BOSTON — Massachusetts' public safety secretary, Daniel Bennett, is stepping down, Gov. Charlie Baker announced Tuesday afternoon.
Thomas Turco, current Commissioner of the Massachusetts Department of Correction, is assuming Bennett's role as public safety secretary.
Baker praised Bennett in a statement.
“Since day one, our administration has been deeply committed to keeping every Massachusetts community as safe and secure as possible,” said Baker. “Dan has shown steadfast leadership working across state and local government on critical issues like fighting the opioid epidemic, radically transforming Bridgewater State Hospital and working with the State Police to implement several important reforms. We thank him for his public service, wish him well in the future and look forward to welcoming Commissioner Turco and his thirty years of experience to the cabinet.”
In a statement Turco said he's honored to be appointed to his new position to continue "keeping our communities and residents safe."
“I look forward to working with the Administration, Legislature and public safety officials across the state to make meaningful progress and improve public safety from the Berkshires to Cape Cod, ranging from fighting the opioid epidemic to continuing reform at the State Police," Turco said.
Carol Mici, currently Assistant Deputy Commissioner of the Massachusetts Department of Correction, will serve as acting commissioner at the Department of Correction.
Baker said several advancements were made under Bennett’s leadership, including partnering with Correct Care Solutions in 2017 in an effort to improve the quality of care for persons with serious mental illness at Bridgewater State Hospital. The administration closed the Intensive Treatment Unit on the first day of the transition and in the first year, Bridgewater saw a dramatic reduction in the number of hours of patient seclusion (91%) and mechanical restraint (99%).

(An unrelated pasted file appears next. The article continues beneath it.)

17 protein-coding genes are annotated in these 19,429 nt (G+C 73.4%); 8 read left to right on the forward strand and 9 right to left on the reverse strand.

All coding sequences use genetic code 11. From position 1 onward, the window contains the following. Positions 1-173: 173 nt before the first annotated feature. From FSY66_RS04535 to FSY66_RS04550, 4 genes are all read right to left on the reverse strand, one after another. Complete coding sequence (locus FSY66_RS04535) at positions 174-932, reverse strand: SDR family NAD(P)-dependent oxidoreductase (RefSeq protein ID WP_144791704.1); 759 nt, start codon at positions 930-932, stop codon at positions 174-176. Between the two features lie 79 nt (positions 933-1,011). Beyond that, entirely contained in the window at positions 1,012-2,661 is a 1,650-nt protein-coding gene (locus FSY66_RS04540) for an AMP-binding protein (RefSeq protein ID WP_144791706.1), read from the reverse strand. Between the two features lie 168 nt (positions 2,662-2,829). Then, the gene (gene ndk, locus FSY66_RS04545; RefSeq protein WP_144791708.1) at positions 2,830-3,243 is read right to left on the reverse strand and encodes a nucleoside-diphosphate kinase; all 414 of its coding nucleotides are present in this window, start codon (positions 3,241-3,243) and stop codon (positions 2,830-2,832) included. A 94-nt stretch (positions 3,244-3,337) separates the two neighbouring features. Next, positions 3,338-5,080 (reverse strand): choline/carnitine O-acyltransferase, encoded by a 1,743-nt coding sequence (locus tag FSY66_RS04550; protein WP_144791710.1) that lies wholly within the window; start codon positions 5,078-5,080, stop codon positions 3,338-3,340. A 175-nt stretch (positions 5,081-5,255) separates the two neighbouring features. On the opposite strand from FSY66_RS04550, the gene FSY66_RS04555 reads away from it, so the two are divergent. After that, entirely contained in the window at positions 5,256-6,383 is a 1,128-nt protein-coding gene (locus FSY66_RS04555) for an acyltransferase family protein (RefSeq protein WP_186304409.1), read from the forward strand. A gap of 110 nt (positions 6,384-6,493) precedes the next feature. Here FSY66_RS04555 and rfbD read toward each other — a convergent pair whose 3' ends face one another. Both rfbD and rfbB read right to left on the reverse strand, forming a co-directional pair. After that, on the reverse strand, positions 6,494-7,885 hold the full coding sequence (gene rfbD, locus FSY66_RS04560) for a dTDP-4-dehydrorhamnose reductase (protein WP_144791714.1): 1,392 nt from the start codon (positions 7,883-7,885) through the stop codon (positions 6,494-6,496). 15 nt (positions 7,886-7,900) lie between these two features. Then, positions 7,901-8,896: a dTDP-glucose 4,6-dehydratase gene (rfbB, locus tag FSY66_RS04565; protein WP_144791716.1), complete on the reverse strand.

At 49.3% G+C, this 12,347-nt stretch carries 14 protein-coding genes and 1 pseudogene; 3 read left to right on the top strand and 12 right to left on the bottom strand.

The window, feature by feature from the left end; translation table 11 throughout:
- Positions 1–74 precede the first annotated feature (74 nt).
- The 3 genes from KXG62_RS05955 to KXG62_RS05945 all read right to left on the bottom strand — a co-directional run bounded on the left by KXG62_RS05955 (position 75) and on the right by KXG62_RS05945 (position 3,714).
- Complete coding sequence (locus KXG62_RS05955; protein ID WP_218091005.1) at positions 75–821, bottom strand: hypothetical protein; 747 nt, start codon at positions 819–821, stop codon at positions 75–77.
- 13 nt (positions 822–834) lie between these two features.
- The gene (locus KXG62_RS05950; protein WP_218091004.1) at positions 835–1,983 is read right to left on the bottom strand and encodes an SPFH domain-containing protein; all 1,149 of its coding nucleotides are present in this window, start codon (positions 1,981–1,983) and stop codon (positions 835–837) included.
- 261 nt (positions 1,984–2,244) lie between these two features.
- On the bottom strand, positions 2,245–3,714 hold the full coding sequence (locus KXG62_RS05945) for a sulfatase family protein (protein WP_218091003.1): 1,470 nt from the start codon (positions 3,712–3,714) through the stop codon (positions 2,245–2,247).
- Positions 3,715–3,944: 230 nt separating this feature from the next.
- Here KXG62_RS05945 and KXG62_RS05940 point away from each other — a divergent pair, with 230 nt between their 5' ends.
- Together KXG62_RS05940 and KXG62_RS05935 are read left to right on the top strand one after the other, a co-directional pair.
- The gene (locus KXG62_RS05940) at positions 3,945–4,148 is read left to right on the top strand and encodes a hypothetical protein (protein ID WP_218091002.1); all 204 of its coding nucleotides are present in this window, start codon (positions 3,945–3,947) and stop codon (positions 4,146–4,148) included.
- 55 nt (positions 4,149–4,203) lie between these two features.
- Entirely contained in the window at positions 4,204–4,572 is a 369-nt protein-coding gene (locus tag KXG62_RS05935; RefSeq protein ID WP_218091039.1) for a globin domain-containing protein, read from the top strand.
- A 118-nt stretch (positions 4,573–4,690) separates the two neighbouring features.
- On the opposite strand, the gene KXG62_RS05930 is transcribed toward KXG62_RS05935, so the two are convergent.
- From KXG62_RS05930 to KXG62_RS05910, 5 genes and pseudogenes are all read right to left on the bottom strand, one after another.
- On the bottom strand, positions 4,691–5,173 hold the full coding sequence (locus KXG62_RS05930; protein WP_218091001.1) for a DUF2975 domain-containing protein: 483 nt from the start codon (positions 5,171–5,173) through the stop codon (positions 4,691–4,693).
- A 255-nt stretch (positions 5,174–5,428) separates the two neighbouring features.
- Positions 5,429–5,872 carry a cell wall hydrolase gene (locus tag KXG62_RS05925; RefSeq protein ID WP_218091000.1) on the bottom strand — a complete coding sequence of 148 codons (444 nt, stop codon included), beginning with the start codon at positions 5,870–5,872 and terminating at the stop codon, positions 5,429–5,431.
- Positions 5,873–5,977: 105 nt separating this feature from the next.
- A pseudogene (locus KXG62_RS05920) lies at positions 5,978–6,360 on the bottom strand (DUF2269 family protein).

Baker also said Bennett was instrumental in passing reforms to empower police officers to crack down on fentanyl and carfentanil traffickers and also deployed an innovative buyer diversion treatment program to divert lower level offenders arrested for purchasing narcotics away from the criminal justice system and into treatment and recovery options.
Bennett also installed a new Chief Medical Examiner and leadership team at the agency. The office now closes approximately 90 percent of its cases in 90 days, compared with 45 percent of cases closed in that same timeframe in fiscal year 2015.
Bennett also worked with Massachusetts State Police to implement several reforms to the department amid an overtime scandal, including the elimination of Troop E, the activation of GPS technology in state police cruisers and the development of a body camera program.
Turco began his career as a probation officer at the Florida Department of Correction in 1988. He has served in multiple counties and was promoted in 2003 to Chief Probation Officer of Worcester Superior Court, where he supervised the operations of the probation department for Worcester County.
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